The agenda of the Monday, April 3rd Hurricane City Council meeting included an unexpected item of new business, “Order and Notice of Levy Election.”
The item was unexpected because City of Hurricane voters held a Special Levy Election on January 25, 2020, in which voters approved annual revenue of $201,517 for the Street Department and $193,614 for the Police Department for fiscal years 2020-2021, 2021-2022, 2022-2023, 2023-2024 and 2024-2025.
The Order approved by the Hurricane Council on April 3 called for a Special Levy Election to be held in conjunction with Hurricane’s upcoming municipal election in June. What is going on? This was the question which I asked City Manager Andy Skidmore.
Skidmore said that the State Legislature passed a law last year which required all special levy elections to be held in conjunction with a regular primary or general election and that the election was necessary to change the levy expiration date such that it would comply with the new law.
The new law eliminates the expense of special elections. What are the details? WV Code §11-8-17 makes provision a city to hold a special election to extend an existing levy on the condition that the levy IS NOT up for renewal at the next regularly scheduled primary or general election.
An existing levy which expires on June 30, 2025, must be put to the voters in the 2024 primary or the 2024 general election. No primary or general election will be held in 2025. The 2024 primary or general election IS voter approval time for levies expiring on June 30, 2025.
Hurricane’s Special Levy expires on June 30, 2025 and is in sequence with the requirement that it be voted upon in 2024. Future special levies and levy renewals should be for the fiscal years 2025-2026, 2026-2027, 2027-2028 and 2028-29. Four fiscal years, beginning with the 2025-2026 year, will result in a renewal election during primary and general election years.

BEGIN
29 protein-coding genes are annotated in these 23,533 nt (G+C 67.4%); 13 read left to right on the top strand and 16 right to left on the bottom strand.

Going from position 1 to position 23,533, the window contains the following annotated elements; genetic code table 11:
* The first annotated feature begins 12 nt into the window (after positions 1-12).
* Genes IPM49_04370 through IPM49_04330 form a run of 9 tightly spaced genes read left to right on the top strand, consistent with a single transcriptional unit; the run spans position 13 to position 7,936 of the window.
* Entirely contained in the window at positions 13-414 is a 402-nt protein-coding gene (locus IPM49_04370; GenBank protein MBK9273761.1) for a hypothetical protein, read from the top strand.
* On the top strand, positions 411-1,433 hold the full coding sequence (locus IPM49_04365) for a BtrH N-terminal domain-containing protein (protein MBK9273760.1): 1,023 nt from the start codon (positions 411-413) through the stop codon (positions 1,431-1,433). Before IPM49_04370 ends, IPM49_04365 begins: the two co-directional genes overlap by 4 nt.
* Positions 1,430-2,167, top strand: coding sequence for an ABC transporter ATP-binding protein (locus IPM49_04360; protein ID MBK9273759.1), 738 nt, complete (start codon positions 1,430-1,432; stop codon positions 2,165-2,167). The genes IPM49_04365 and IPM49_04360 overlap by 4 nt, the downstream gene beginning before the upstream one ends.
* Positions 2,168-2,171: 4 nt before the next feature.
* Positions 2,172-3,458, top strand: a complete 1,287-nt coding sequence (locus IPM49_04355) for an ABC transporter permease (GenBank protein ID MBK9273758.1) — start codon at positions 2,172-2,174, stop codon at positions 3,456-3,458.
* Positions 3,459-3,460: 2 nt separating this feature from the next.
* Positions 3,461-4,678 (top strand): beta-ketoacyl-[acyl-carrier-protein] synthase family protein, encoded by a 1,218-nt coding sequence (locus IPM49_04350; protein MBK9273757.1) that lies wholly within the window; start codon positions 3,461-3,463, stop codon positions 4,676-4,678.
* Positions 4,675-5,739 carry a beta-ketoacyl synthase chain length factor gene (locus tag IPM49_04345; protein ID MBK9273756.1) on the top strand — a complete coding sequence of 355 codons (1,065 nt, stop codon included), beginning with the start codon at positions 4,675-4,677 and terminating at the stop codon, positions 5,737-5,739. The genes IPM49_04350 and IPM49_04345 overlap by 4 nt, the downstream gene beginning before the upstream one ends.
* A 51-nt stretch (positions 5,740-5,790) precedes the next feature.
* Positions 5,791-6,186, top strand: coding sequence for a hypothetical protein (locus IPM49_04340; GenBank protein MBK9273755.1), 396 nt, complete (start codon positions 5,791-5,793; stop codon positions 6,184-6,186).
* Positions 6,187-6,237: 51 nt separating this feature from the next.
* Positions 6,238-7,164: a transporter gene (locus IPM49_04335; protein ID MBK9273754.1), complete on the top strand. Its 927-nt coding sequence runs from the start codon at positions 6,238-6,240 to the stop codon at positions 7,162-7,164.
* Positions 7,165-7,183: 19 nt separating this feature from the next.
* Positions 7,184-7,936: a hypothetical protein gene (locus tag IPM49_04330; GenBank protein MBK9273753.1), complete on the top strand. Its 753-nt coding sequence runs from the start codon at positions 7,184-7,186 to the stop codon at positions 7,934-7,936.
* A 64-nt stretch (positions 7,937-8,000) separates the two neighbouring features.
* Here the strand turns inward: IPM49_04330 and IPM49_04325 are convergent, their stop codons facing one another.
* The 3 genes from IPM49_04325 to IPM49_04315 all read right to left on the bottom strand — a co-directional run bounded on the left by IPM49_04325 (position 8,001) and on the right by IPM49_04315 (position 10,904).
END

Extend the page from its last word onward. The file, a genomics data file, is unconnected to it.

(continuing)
§11-8-17 (d) states “In the event that a majority of the votes cast upon a question submitted pursuant to this section at any primary election be against the question, the question may again be submitted to the voters at the next succeeding general election.”
If I am correctly reading §11-8-17, no special election is needed or authorized by the new legislation. Hurricane Council may simply place the special levy renewal on the 2024 primary ballot. If the question receives a majority (not 60% as previous law required), the levy will be renewed. If it fails to receive approval in the primary, the measure may be placed upon the November ballot for a second chance.
§11-8-17 can be found in its entirety at https://code.wvlegislature.gov/11-8-17/#:~:text=%C2%A 711%2D8%2D17.,%2D 3%2D1%20et%20seq
In other business, the council approved the first readings of ordinances to annex a parcel owned by Teddy and Joseph Bailey and 1.84 acres owned by Jan Hoover. The Bailey property is located at 2530 Main Street and will be zoned R-2 (multiple occupancy housing). The Hoover property is on Sleepy Hollow Drive. The property will be zoned for small business use.
The two properties must receive council approval at a second reading and approval by the Putnam County Commission at a future date to come into city limits.
Council is scheduled to meet at 6:30 p.m. on Tuesday, April 18, to “Lay the Levy” for the upcoming fiscal year. The next regular council meeting is Monday, May 1, at 6:30 p.m.